In a time before the xX420NoScopeXx’s of Xbox Live let you know how terrible you were at Lone Wolves on Halo 2, there was the glorious online environment of the … Super Nintendo. Yes you heard that right, the Super Nintendo (and Sega Genesis) had full network play capability. A novel device of the time, the XBAND, made network play against opponents from across the US a real possibility.
While the true rise of online gaming on the console took shape with Xbox Live (RIP MSN GameZone), the humble SNES could allow multiplayer network gaming over the telephone in late 1994. The XBAND adapter was available at Blockbuster, and came with instructions, the adapter, and a keyboard for chat functionality. The box set would set you back $19.99, and subscriber fees ran $4.95/month for 50 “credits” or $9.95 for unlimited credits. Credits allowed you a single “play” of a game.
XBAND searched for players within the user’s local area. If you wanted to show your prowess on the national stage, it would cost an additional $3.95/hour to connect long distance. It wasn’t cheap to game online back in the mid-90s.
The adapter was only compatible with a small selection of games (Killer Instinct, Mortal Kombat, Super Mario Kart, Madden, NHL, Doom + a few others). The lag for fighting games was atrocious, due to the timings required by the game play, but for simpler games like Mario Kart, online play was generally unhindered. The system was surprisingly complex in its matchmaking and network functions.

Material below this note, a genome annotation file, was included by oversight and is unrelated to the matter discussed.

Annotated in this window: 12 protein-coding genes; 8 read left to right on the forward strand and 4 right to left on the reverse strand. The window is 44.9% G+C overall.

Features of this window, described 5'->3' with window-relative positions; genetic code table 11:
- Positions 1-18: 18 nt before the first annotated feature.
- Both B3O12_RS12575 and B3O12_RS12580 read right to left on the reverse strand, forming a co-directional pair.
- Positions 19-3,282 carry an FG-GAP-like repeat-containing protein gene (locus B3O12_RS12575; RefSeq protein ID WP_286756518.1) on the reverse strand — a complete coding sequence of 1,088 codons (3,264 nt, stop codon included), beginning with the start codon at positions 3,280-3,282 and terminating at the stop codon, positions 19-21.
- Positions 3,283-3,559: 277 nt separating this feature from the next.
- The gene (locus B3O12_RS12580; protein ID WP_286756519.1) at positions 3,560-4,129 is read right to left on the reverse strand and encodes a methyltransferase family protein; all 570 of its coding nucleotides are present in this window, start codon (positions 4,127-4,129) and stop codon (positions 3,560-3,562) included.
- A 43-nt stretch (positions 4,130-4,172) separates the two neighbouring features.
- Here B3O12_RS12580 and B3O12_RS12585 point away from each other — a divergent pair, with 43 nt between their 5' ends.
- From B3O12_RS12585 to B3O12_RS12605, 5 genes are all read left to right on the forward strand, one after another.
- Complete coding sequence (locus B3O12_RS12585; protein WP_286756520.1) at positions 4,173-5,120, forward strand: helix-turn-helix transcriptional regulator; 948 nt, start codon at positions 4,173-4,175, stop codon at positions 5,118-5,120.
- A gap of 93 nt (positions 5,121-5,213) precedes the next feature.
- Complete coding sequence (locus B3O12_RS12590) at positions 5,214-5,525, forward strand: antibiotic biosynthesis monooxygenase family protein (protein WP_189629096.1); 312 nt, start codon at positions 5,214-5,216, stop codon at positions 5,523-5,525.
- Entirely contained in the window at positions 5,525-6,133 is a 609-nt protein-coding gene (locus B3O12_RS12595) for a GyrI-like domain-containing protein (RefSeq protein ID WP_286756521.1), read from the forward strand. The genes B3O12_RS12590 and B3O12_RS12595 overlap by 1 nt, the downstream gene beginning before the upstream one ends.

XBAND allowed for limited email functionality (keyboard required), and distributed XBAND newsletters via this system. Super Mario World, a traditional single player game, experimented with allowing a chat room function (with no gameplay). Each user had a XBAND profile that listed your wins/losses for each game you owned, along with a descriptive rank and stamps showcasing various accomplishments. Users would be matched to local area players with similar win/loss ratios. Sometimes you may run into a “puller” who would disconnect their telephone connection when they were going to lose, preserving their W/L record. These pullers would not receive any invites from “clans” that arose, who would setup tournaments over XBAND, and only recruited the best.
Given these parameters of XBAND use, the system created bands of local players that would likely match against one another often, creating small online communities. You would learn which kids at school or in the area had XBAND, and slowly reveal each username to its real life counterpart. It even allowed for minimal preset taunts to jab other players while connecting.
XBAND’s demise coincided with the end of the 16-bit era and the advances in network and Internet technology. In Spring 1997, XBAND’s network was taken down. That hasn’t stopped some people from continuing to try and use the system. While the network was taken down, it is still possible to use direct connection to another XBAND user via Netlink, as no server is required to bridge the connection.
It’s really interesting to see that online (console) gaming began so early in the Internet’s rise. XBAND had an installment base of 700,000 users at one point, and made big advertising pushes in major gaming magazines. However, the only game that advertised XBAND on its box was WeaponLord, and it was not one the popular XBAND games.
Did you ever use XBAND? Is this the first time you have heard about it? Were you good enough to join one of the elite clans? Comment below!